Reconstruction of a historic landscape park:
The grounds include the biggest part of the still mostly well-preserved historically significant landscape park, which is a listed monument since 2007.
The Park goes back to the Bremen shipowner and merchant Diedrich Heinrich Wätjen, who in 1830 had Isaak Albert Hermann Altmann, the creator of Bremen’s ramparts, lay out a park in Blumenthal modeled on an English landscape park.
His son, Heinrich Christian Wätjen, extended the park and designed it generously, based on the Altmann plan.
In 1858, he erected with the help of his friend, the Bremen architect Heinrich Müller, a castle-like summer seat in a neogothic Tudor style.
They oriented themselves towards English models, which both had studied at length in England.
The landscape park was designed with clearings towards the Weser and the old tower of the Blumenthal church.
Its greatest dimension had the park in 1890 with about 50 hectares.
For the park design, Christian Wätjen used many foreign shrubs, which he ordered from his son, Diedrich Heinrich, who worked in America.
For him he built the so-called Schweizerhaus in the extension part of the park and for his daughter the Villa Magdalena.
Unfortunately, both buildings, which were completely preserved and intact until the end, were demolished recently.
The garden historian Gustav Brandes mentions in his book „Aus den Gärten einer alten Hansestadt“ the Wätjen manor in the same breath as the country seat of Baron Knoop in Bremen-St. Magnus.
The Park is a “[…] reflection of the great effectiveness of individual successful men of Bremen’s economy in the 19th century, and
at the same time, it is indicative of the architectural aspirations of the time.”
The commemorative monument for the firm founder D.H. Wätjen and his son Christian, however, built by their son, respectively grandson, in 1888, is preserved till today.
Until the First World War, the family used the castle and the grounds. With the beginning of the war, the family had lost its important overseas estates and great part of the shipowners’ fleet. More assets were subtracted through estate partitions, so the family was forced to give up its possessions in Blumenthal.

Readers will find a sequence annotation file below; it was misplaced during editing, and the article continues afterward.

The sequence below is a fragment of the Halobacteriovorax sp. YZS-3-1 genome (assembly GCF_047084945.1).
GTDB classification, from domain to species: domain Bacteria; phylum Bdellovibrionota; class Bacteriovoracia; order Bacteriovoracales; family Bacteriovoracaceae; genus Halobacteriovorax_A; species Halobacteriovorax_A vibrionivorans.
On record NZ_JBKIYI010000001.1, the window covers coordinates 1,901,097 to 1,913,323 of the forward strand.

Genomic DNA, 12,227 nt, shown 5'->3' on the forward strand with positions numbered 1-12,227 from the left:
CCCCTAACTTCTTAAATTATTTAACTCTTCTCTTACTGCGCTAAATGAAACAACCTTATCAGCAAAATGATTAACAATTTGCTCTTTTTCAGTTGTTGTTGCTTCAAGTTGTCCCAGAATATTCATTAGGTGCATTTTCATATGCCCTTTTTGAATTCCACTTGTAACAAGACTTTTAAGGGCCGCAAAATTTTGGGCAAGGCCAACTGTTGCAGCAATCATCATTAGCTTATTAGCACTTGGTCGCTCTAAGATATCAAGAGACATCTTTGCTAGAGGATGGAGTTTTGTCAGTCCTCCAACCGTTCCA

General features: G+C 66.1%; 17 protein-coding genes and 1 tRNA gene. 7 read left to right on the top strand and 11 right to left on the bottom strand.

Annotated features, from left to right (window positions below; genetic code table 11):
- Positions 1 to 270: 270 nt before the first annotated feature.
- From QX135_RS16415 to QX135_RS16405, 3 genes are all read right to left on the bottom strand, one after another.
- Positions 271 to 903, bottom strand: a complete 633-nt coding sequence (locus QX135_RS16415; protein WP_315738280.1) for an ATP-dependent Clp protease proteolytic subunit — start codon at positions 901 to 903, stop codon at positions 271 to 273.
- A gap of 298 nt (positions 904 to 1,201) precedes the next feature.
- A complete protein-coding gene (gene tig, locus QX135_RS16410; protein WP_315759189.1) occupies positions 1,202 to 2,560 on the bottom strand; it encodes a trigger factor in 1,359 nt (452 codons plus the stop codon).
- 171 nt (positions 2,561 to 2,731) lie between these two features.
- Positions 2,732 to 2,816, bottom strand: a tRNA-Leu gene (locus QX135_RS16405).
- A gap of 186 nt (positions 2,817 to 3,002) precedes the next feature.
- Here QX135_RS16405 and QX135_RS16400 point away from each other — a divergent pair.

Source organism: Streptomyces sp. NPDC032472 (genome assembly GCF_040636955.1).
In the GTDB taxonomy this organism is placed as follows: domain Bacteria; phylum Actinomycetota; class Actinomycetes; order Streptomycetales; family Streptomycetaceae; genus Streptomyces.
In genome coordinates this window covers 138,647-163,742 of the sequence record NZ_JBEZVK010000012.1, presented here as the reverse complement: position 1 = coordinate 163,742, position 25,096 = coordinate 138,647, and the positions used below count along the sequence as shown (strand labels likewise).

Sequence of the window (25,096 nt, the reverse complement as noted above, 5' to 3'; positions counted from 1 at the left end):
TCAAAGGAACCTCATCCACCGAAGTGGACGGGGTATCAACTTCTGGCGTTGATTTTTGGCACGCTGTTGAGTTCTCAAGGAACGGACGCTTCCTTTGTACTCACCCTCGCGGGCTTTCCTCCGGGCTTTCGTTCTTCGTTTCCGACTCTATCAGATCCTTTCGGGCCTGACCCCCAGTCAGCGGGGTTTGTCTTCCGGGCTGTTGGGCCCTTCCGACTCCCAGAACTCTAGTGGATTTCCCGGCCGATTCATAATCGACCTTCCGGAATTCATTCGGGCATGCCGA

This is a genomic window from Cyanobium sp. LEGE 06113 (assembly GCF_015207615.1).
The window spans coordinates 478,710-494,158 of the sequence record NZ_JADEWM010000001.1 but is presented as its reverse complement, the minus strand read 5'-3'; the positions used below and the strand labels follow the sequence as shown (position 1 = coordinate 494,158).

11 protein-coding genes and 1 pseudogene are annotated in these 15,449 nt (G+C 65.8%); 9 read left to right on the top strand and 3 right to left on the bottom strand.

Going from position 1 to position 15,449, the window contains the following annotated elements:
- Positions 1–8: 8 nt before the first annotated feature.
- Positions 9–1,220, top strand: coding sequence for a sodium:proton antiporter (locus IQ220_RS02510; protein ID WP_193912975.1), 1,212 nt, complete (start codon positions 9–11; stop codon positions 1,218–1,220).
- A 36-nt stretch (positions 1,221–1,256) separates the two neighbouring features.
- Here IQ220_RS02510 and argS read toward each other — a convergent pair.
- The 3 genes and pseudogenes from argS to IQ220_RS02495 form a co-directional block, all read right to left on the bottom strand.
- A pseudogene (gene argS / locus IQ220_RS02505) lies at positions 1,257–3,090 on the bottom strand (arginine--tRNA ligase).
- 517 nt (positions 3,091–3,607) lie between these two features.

In 1916, the park grounds were divided up between the Bremer Vulkan shipyard and the Bremer Wollkämmerei (Bremen wool combing works) as an expansion area for their premises.
In the following years, the grounds were unfortunately hardly maintained or thinned out, but on the other hand, much of the historical substance has been preserved due to the long period of “abandonment”.
After the bankruptcy of the Bremer Vulkan, it became necessary to connect the future industrial park Bremer Vulkan to the motorway and to restructure the whole old shipyard premises.
This also meant new possibilities for the preservation of the park. The construction of the development road with rail connection in the shore area of the Blumenthaler Aue caused considerable encroachment on nature and landscape, which led to compensation claims under the Nature Conservation Act. This was complemented by means from the “Wohnliche Stadt”(Livable City) foundation to restore the cultural elements of the park.
So, the measures commenced stayed not piecemeal, but became a benefit for the population at large.